A new version of the 6 TL using the 1.1 litre Cléon engine (an engine used in the Renault 8 since 1962) was unveiled at the 1970 Paris Motor Show. The new car also has higher equipment levels as well a new gearbox, cooling system and front disc brakes.
A larger unit, the 1289 cc engine from the new Renault 12, was added in 1970, giving birth to the R10 1300.
Two new R12 variants were introduced. The estate was launched with the same trim levels and engines as in the saloon and a high performance Renault 12 Gordini model was introduced equipped with the all-aluminium 1565 cc block from the R16 TS fitted with two double-barrel Weber carburettors producing 125 PS (92 kW; 123 hp), a reinforced crankshaft, a five speed gearbox, ventilated disc brakes on the front wheels and normal disc brakes on the rear wheels, as well as a tuned suspension. The Gordini was able to reach 185 km/h (115 mph) and was sold with paint schemes comprising a solid pastel colour (there were several to choose from) with double white stripes added on, the most famous combination being French Blue with stripes.
Front seatbelts are installed on all R16s.
The original Rodeo is based on the platform of the Renault 4 van, with an 845 cc engine.
£599 (incl. P.T.)
De luxe £649 (incl. P.T.)
The amazing little 'do-every thing' French car with sealed cooling system, 'no-grease' all-independent suspension, and front wheel drive has detail improvements for 1971. The de luxe model now has 12-volt lighting and starting in place of the six volts of the standard version, and there is a hinged, foldaway rear parcels shelf. The passenger's front door has a key-lock, and the handbrake has a covered grip. With its four doors, lift-up rear tailgate, removeable seats, and supple suspension, the R4 is unusually versatile. The engine has removeable liners.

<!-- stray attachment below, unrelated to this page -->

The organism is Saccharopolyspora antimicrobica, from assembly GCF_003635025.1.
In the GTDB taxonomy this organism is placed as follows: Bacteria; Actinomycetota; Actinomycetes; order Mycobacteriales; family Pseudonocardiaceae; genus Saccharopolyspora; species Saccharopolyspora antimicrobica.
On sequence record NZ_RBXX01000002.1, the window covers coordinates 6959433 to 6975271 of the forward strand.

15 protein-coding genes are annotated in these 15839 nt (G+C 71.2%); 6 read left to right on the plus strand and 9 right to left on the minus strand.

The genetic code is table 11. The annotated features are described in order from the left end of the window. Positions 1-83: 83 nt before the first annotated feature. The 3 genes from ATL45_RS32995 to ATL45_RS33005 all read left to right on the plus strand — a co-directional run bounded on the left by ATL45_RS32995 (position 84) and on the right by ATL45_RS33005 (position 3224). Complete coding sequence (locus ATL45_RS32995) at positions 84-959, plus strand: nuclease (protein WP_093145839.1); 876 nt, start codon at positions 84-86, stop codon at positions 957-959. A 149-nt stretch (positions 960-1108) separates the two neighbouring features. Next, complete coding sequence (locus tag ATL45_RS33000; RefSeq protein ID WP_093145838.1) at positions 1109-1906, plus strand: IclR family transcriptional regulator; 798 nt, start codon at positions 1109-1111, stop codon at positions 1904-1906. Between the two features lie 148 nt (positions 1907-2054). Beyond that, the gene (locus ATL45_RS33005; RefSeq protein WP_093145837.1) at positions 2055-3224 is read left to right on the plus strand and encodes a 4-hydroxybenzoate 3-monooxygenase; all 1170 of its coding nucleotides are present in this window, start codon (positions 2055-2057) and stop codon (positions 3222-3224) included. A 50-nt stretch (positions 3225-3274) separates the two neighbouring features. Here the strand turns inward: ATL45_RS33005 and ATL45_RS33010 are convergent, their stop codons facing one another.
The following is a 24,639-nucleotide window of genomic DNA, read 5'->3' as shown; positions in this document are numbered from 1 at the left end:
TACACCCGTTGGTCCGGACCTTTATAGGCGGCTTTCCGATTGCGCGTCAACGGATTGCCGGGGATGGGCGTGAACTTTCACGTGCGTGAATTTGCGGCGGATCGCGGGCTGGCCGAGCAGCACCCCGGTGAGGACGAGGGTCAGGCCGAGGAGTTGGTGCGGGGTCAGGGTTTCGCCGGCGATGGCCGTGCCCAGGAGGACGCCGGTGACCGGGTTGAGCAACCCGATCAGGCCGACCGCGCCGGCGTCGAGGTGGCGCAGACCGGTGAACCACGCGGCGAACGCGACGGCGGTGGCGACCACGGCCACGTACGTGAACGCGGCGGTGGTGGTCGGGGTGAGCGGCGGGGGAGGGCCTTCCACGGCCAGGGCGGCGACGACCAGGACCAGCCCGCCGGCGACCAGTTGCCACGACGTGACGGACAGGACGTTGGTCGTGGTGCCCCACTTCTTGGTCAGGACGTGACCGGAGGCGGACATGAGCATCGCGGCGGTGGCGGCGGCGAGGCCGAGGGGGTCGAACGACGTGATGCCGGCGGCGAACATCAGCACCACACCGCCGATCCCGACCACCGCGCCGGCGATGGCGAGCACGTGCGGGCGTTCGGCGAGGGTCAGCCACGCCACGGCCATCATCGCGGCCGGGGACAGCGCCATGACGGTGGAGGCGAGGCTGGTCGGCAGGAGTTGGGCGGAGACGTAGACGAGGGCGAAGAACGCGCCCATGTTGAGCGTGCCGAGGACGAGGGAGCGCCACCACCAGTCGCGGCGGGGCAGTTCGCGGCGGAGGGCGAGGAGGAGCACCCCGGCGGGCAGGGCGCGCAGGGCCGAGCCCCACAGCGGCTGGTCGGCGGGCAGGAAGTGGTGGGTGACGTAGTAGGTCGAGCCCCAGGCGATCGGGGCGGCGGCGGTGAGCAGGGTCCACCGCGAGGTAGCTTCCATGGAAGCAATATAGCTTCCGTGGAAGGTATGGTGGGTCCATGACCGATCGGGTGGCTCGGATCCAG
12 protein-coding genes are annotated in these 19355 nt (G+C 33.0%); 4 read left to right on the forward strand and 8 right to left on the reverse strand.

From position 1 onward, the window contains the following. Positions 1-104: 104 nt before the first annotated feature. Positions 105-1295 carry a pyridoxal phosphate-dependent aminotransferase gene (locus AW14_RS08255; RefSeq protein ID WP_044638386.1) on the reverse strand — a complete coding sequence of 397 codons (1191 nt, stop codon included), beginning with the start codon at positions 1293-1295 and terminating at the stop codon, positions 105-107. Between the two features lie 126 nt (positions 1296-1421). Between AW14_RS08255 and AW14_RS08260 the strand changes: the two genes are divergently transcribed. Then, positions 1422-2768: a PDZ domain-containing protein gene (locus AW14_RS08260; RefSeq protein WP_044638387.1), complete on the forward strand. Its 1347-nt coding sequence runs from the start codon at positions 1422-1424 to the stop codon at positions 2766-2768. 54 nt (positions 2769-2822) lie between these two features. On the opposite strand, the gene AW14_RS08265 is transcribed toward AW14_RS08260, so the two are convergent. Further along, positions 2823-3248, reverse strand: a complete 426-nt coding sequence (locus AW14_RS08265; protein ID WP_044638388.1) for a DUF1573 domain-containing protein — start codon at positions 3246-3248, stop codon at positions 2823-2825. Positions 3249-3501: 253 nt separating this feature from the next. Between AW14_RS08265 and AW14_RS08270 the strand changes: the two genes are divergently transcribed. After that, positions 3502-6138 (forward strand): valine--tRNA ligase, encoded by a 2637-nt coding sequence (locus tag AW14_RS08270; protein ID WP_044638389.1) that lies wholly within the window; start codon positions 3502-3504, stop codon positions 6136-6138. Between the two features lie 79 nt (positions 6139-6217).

£820 (incl. P.T.)
As introduced, the Renault 6 was something of a 'poor man's 16' - a very useful hold-all powered by the well-proven 845 c.c. four-cylinder engine developed from the Gordini unit. Now, the latest 6 has the 1108 c.c. engine which also powers the Renault 8 and 10. It is supplementary to the 6 but with the extra power is a useful load-carrier. Top speed is around 84 m.p.h., and the engine has an electric cooling fan. Like the larger 16, the 6-1100 has a lift-up tailgate and fold-down rear seat. There are nine-inch disc brakes at the front.
L: £895 (incl. P.T.)
TL: £949 (incl. P.T.)
The nationalised French manufacturer's latest model was introduced last year with front engine, front wheel drive and smooth performance. By mounting the five-bearing engine well forward, a great deal of useful space has been gained inside the fastback four-door saloon. For 1971 the TL has heated rear window and front passenger grab-rail as standard equipment. On the 12L the heated rear window is an optional extra. Both have four cylinder engines with removeable cylinder liners. Much attention was paid to design, and top speed is nearly 90 m.p.h.
From £1,028 (incl. P.T.)
For 1971 the adaptable Renault 16 has a new engine of 1565 c.c. in place of the earlier 1470 c.c. but it has a different cylinder head and carburettor to the sporty TS. The new engine lifts power from 63 to 71 b.h.p. (SAE) and maximum speed is up to 95 m.p.h. Servo-assisted disc/drum brakes are now standard. Made in two versions, the 16 and the 16TL retain the desirable saloon/estate attributes which started a fashion, and the latter model has a heated rear window as normal equipment. There are automatic gearbox and electrically operated sun-roof as optional extras.
London show review